NOLANVILLE — The city is on track to select its next city manager after selecting four finalists from a pool of 15 candidates at an Aug. 11 workshop.
Council members will interview the candidates during executive session at Thursday’s meeting, which begins at 6 p.m. at the J.W. Sims Community Center.
From there, the council will narrow the field down again to two or three candidates before making a final decision, Mayor Christina Rosenthal said.
“I’d be tickled if we could hire someone by Oct. 1,” Mayor Pro Tem Dave Brackmann said during the workshop.
City Secretary Crystal Briggs said she received another resume this week that she may also submit to the council, but as it stands, the finalists are Kim Foutz of Temple, Michael Gaspard of Nolanville, Kandi Hubert of Aransas Pass and Philip Rodriguez of Fate, a small town in Rockwall County.
A fifth finalist declined the city’s offer, Briggs said.
With five positions up for grabs in the November election, including mayor, only one candidate filed as of Wednesday.
Councilman Dennis Biggs is running for mayor. Biggs was an alternate on the Planning and Zoning Commission before he was elected to the council in 2012.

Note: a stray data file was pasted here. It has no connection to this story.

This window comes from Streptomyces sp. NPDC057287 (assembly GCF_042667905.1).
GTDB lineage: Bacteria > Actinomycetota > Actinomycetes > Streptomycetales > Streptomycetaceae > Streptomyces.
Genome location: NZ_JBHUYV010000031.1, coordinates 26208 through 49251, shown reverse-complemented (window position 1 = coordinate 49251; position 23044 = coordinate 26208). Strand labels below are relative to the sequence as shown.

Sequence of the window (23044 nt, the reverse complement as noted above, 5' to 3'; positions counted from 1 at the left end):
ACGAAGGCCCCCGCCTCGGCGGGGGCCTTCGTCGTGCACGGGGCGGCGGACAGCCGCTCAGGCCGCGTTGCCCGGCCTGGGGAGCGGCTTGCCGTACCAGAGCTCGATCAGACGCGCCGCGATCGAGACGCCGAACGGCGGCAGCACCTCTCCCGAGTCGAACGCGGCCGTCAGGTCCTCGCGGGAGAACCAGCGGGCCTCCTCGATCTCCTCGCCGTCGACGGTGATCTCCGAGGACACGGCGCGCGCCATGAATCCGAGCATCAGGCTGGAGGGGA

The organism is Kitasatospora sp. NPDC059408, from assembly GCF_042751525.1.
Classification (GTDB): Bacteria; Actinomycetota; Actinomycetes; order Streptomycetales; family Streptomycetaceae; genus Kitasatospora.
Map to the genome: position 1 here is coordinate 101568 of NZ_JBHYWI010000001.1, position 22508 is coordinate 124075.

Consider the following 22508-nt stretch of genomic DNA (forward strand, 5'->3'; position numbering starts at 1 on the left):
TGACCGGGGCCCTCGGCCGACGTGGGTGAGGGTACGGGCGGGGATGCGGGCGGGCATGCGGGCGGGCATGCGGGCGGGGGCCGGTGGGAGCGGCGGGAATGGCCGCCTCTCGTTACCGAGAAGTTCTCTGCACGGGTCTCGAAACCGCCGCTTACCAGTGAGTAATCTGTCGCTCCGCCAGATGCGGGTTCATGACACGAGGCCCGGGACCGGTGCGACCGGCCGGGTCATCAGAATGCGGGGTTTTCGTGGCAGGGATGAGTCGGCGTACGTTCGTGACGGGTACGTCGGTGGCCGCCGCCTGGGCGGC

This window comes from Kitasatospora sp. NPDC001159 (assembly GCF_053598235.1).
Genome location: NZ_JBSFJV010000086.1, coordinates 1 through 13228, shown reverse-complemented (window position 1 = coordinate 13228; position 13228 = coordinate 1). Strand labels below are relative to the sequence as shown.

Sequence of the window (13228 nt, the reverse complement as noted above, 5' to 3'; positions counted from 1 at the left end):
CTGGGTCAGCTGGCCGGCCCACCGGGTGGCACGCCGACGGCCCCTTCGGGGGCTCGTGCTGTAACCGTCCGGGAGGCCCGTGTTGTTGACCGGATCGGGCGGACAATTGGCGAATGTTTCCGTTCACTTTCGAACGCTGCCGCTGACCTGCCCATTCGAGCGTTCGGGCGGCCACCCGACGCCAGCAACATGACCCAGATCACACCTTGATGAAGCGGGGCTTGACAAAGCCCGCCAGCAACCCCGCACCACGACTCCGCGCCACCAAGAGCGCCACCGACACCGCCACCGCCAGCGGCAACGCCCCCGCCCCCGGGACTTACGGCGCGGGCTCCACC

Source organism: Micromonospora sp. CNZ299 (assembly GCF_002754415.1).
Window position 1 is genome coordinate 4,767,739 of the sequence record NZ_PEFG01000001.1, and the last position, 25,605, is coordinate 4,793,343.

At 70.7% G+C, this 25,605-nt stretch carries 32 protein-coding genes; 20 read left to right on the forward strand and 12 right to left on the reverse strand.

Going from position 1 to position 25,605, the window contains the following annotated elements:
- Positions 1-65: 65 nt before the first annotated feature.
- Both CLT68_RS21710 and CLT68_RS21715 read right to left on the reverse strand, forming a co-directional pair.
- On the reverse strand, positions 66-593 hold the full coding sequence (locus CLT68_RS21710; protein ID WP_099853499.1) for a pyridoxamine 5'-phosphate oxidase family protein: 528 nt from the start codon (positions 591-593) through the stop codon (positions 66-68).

“This is the next logical step for me to continue helping the city,” Biggs said Tuesday.
Rosenthal confirmed Wednesday that she will not seek re-election.
Rosenthal, who plans to move to either Little River-Academy or Troy with her family next summer, said she would not exchange her time as mayor for anything.
“I matured as an individual, and I learned a lot — from (former City Manager Stephen) Pearl, other council members, surrounding city officials. I love Nolanville, I really do,” Rosenthal said. “I hope that whoever takes my place keeps things rolling and keeps a smile. That’s one thing — you’ve got to keep a smile.”
Biggs’ seat will also be on the ballot in November, along with Seats 2, 3 and 4 — currently held by David Escobar, Marlene Fey and Ernesto Servan.
All four incumbents are eligible for re-election.
Candidates have until 5 p.m. Monday to file at Nolanville City Hall, 100 N. Main St.
If not enough candidates file, Briggs said, the council will have to appoint someone to complete the terms.
“I’m hoping we’ll get people to run for those four vacancies,” she said.
Since Pearl’s July 18 resignation, the city has seen some hardships as Briggs takes on city manager duties in addition to her own responsibilities.
At an Aug. 7 meeting, council members voted unanimously to postpone the third annual Nolanville Trainwhistle Jamboree, originally scheduled for September, until next spring.
“I don’t have the personnel or support,” Briggs said last week.
The council initially mulled canceling the jamboree, but protests from residents prompted the decision to postpone it until April, at the earliest.
“Last year, everybody thought it was awesome,” Nolanville resident Deborah King-Biggs said. “We know how poor our community is, and this is the only annual event that’s free.”